A month ago, your Tuesday Tome article consisted of a discussion of the topic of authenticity in the existential classic The Death of Ivan Ilyich by Leo Tolstoy. This week, I would like to look at this same theme, authenticity, in the context of a work that is not merely labeled existential, but existentialist, appearing as it does among the canon of the French existentialists in the 20th century: The Stranger by Albert Camus.

The nature of this article is such that it requires spoiling basic plot details of The Stranger, so you should only continue reading after this paragraph if you either do not mind spoilers or have already read the book.

Specifically, I would like to talk about the ending epiphany of protagonist Meursault, and what it is that allows Meursault to face his death happily at the end of The Stranger. My initial premise is that attainment of the aforementioned authenticity allows Meursault to do so, but this premise will be complicated by the novel’s very last line, for which I will offer three different but related readings.

Continue reading

[Work: The Stranger, Albert Camus, 1942]
Smiling While Despised:

The Ending of Albert Camus’ The Stranger and the Beginning of Authenticity

was last modified: February 22nd, 2018 by Daniel Podgorski

[Topics: Existentialism, Morality]
Freedom is Not a Humanism:

Responding to the Ethical System in Jean-Paul Sartre’s “Existentialism is a Humanism”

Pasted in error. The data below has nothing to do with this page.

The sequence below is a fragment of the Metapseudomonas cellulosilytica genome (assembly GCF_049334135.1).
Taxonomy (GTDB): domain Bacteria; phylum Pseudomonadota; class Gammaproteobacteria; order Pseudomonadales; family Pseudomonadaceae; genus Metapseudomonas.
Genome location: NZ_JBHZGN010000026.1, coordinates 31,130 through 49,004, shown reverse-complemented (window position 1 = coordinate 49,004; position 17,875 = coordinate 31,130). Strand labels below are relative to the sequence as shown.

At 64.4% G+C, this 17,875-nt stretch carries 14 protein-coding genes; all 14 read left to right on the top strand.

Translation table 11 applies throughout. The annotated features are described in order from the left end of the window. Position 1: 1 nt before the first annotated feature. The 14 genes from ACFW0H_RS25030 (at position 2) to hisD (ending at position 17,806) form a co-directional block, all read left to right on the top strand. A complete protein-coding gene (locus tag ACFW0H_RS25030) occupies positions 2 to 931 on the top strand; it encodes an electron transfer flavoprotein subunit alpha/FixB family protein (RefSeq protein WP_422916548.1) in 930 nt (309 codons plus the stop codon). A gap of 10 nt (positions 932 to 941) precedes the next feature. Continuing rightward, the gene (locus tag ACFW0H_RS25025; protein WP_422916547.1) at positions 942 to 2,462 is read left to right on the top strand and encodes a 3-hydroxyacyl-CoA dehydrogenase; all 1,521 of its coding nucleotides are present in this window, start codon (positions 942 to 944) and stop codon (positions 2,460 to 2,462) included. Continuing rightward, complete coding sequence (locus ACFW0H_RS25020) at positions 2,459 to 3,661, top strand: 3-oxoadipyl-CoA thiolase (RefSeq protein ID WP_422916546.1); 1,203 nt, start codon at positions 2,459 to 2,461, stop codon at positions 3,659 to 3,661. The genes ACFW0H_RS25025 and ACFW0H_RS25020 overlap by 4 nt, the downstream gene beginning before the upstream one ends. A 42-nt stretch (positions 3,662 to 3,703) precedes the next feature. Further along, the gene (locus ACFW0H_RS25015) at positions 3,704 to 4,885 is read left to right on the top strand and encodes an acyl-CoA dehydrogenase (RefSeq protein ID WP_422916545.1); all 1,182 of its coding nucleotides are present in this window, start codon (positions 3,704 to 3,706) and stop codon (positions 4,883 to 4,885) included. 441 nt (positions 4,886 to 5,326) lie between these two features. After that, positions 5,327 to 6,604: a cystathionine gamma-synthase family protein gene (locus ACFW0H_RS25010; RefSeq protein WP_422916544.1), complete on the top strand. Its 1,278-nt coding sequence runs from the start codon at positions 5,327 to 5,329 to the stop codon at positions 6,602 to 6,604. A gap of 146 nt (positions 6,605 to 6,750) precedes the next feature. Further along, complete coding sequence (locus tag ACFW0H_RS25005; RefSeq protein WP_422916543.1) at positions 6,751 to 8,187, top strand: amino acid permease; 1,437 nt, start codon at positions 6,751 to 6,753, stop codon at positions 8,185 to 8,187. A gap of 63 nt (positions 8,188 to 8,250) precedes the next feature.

Jean-Paul Sartre Sketch by M.R.P. - Existentialism is a Humanism criticism - freedom

Caricature Sketch by M.R.P.
[High-res prints available here]

Introduction:

Whatever your personal estimation of his ideas, it is nevertheless true that Jean-Paul Sartre ushered in one of those rare moments in human history when a school of contemporary philosophy was highly integrated into the zeitgeist. And while I personally find Sartre’s contributions to literature (i.e. his plays, short stories, and novels) to be so exceptional as to far outweigh his contributions to philosophy, I do find value in both.

The work by him which is most likely to have been encountered by any student of philosophy, however, is not one of his literary works; instead, it is his early speech-turned-essay “Existentialism is a Humanism.” This is an essay I generally like. After all, I like existentialism; I would not reject the label of existentialist for aspects of my own philosophical convictions. But, that said, I feel that after starting strong Sartre ventures somewhat off-base in “Existentialism is a Humanism” when he nears what is ostensibly his thesis. His initial responses to myopic detractors are useful and well-composed, but his goal (and the intention stated by his title) of showing that existentialism provides a morality of maximising freedom seems misguided.

Continue reading

[Topics: Existentialism, Morality]
Freedom is Not a Humanism:

Responding to the Ethical System in Jean-Paul Sartre’s “Existentialism is a Humanism”

was last modified: April 16th, 2019 by Daniel Podgorski